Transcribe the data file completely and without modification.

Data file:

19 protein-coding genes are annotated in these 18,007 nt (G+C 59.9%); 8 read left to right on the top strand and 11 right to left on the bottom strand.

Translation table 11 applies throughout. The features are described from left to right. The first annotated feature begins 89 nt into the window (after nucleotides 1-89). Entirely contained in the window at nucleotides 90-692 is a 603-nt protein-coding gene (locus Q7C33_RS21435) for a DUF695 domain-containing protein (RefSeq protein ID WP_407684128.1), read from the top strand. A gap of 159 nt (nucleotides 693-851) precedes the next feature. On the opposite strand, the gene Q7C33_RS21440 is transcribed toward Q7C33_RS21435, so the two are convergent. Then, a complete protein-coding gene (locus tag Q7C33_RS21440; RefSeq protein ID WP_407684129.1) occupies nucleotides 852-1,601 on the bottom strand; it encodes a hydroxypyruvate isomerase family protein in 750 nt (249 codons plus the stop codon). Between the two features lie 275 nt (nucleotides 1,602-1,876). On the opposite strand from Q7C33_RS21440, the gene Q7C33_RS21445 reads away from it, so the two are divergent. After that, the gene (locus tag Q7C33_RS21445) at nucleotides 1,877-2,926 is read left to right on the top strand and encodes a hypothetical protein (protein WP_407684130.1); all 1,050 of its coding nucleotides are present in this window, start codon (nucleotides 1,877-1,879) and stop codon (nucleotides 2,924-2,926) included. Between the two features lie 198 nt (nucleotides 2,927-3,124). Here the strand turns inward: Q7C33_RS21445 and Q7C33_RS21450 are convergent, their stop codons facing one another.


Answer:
19 protein-coding genes are annotated in these 18,007 nt (G+C 59.9%); 8 read left to right on the top strand and 11 right to left on the bottom strand.

Translation table 11 applies throughout. The features are described from left to right. The first annotated feature begins 89 nt into the window (after nucleotides 1-89). Entirely contained in the window at nucleotides 90-692 is a 603-nt protein-coding gene (locus Q7C33_RS21435) for a DUF695 domain-containing protein (RefSeq protein ID WP_407684128.1), read from the top strand. A gap of 159 nt (nucleotides 693-851) precedes the next feature. On the opposite strand, the gene Q7C33_RS21440 is transcribed toward Q7C33_RS21435, so the two are convergent. Then, a complete protein-coding gene (locus tag Q7C33_RS21440; RefSeq protein ID WP_407684129.1) occupies nucleotides 852-1,601 on the bottom strand; it encodes a hydroxypyruvate isomerase family protein in 750 nt (249 codons plus the stop codon). Between the two features lie 275 nt (nucleotides 1,602-1,876). On the opposite strand from Q7C33_RS21440, the gene Q7C33_RS21445 reads away from it, so the two are divergent. After that, the gene (locus tag Q7C33_RS21445) at nucleotides 1,877-2,926 is read left to right on the top strand and encodes a hypothetical protein (protein WP_407684130.1); all 1,050 of its coding nucleotides are present in this window, start codon (nucleotides 1,877-1,879) and stop codon (nucleotides 2,924-2,926) included. Between the two features lie 198 nt (nucleotides 2,927-3,124). Here the strand turns inward: Q7C33_RS21445 and Q7C33_RS21450 are convergent, their stop codons facing one another.